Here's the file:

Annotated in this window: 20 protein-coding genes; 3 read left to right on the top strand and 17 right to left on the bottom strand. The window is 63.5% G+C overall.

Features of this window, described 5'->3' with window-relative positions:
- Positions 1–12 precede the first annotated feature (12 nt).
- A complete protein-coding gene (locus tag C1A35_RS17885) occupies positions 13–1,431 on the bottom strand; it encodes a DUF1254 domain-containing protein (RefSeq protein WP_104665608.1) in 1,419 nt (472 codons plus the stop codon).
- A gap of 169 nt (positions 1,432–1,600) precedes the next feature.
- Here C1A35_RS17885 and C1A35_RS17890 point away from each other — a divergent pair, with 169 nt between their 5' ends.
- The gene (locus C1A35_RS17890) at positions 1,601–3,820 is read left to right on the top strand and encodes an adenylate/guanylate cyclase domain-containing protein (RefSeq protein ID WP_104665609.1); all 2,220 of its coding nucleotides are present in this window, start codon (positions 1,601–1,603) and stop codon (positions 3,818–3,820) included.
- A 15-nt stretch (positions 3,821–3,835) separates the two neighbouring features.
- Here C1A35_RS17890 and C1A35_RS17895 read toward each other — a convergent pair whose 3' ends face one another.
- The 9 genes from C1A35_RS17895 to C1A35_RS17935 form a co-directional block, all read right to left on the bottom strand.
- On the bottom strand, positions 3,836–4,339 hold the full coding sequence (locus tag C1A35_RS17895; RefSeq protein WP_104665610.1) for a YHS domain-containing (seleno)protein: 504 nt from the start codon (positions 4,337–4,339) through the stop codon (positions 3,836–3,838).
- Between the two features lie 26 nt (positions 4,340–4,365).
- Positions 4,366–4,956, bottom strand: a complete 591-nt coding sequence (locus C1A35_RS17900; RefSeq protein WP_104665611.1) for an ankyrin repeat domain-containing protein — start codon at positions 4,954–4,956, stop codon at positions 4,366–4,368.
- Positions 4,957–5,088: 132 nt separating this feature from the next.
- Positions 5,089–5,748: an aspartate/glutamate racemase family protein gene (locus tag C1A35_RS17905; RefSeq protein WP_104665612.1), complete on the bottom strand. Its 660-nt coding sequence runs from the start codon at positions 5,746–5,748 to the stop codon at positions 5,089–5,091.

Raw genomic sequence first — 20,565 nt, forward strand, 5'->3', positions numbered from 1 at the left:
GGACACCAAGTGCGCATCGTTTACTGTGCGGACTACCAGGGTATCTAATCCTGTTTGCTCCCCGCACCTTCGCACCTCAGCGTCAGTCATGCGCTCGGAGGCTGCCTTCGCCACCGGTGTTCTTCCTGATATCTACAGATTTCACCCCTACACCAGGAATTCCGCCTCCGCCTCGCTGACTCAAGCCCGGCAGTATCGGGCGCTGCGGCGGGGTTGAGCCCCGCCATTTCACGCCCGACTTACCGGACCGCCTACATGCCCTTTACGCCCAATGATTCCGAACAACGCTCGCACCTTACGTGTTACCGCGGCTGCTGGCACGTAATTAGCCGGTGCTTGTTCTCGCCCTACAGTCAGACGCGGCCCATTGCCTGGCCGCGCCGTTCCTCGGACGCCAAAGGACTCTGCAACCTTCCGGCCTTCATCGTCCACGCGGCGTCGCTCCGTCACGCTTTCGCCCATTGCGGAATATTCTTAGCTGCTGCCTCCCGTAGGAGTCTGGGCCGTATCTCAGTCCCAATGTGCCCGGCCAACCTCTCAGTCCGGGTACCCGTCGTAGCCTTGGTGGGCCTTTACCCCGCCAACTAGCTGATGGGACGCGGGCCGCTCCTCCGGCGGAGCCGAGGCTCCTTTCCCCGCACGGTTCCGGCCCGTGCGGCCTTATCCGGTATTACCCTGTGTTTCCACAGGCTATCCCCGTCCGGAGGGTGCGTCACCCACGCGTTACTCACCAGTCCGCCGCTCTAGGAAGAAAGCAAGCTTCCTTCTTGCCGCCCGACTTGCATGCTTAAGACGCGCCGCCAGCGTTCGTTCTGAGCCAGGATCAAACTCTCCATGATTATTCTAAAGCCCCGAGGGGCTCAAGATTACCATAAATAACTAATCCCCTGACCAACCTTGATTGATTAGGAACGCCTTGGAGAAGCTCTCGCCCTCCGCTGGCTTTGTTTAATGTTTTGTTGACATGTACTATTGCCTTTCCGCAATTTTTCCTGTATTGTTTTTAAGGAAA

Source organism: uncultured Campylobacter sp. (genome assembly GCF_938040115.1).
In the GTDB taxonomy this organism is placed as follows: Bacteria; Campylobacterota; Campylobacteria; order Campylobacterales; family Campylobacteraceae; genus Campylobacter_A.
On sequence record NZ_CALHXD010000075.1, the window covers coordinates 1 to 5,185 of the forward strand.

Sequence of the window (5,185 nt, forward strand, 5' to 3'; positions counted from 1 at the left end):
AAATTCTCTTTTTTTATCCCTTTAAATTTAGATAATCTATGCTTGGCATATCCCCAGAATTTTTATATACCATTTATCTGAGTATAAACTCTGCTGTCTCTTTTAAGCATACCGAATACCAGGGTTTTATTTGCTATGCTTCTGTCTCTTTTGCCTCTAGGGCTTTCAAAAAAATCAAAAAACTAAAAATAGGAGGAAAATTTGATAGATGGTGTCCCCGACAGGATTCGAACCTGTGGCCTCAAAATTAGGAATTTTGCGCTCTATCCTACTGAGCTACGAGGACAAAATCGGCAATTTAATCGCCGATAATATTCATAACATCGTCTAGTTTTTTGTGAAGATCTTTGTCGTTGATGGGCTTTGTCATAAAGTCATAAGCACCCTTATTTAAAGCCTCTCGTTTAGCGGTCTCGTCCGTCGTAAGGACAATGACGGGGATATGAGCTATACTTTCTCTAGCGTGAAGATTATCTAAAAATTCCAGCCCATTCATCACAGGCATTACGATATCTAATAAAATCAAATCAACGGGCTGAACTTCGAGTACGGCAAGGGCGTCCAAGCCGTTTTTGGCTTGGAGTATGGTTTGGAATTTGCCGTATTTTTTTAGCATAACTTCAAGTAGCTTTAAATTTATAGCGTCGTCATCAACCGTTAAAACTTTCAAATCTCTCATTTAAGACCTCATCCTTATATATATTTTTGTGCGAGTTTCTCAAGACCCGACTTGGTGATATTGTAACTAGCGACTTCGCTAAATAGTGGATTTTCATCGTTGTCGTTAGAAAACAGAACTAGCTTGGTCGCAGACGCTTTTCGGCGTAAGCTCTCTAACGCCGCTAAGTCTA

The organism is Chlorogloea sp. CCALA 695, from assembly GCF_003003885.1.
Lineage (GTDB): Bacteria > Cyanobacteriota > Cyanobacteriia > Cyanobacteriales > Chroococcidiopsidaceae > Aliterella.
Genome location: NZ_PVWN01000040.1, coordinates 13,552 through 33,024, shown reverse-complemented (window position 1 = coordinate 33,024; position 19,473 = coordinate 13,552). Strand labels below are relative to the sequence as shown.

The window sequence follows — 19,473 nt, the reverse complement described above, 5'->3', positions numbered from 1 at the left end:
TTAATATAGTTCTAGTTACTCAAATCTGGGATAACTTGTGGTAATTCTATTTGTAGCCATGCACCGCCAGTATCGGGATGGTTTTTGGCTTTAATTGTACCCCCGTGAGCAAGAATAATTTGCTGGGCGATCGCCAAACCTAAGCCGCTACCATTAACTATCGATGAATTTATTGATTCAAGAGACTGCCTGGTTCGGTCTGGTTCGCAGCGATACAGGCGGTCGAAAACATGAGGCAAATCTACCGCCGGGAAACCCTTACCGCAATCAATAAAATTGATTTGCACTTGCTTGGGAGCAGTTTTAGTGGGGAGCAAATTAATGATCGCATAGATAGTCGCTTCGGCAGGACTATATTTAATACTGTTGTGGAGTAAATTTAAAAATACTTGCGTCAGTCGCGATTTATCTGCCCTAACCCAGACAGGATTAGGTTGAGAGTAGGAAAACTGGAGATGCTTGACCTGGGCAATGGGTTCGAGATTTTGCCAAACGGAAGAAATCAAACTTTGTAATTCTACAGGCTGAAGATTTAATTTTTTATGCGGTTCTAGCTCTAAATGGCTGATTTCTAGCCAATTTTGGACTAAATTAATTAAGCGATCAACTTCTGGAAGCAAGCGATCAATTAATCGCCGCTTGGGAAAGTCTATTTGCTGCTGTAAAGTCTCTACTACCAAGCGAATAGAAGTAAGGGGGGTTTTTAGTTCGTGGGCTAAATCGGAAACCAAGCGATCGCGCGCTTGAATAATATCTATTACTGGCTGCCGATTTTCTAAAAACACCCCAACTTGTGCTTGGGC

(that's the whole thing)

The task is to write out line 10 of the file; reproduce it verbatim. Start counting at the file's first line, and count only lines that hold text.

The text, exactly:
- The 9 genes from C1A35_RS17895 to C1A35_RS17935 form a co-directional block, all read right to left on the bottom strand.